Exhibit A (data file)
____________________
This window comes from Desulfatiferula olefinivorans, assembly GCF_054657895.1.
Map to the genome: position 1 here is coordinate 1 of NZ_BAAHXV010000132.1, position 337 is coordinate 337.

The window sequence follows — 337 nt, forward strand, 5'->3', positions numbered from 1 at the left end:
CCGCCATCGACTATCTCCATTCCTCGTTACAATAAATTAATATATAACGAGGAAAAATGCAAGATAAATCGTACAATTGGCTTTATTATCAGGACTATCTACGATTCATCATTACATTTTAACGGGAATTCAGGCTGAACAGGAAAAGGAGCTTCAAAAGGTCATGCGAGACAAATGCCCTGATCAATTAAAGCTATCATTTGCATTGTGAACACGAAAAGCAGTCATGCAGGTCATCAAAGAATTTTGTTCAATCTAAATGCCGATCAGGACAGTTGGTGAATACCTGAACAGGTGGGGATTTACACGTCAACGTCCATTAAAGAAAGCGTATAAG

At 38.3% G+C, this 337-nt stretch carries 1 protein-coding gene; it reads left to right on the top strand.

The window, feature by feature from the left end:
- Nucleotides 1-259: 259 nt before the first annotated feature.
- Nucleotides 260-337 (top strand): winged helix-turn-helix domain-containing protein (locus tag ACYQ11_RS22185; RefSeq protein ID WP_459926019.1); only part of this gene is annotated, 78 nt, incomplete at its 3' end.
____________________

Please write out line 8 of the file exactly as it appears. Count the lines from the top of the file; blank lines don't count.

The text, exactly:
- Nucleotides 260-337 (top strand): winged helix-turn-helix domain-containing protein (locus tag ACYQ11_RS22185; RefSeq protein ID WP_459926019.1); only part of this gene is annotated, 78 nt, incomplete at its 3' end.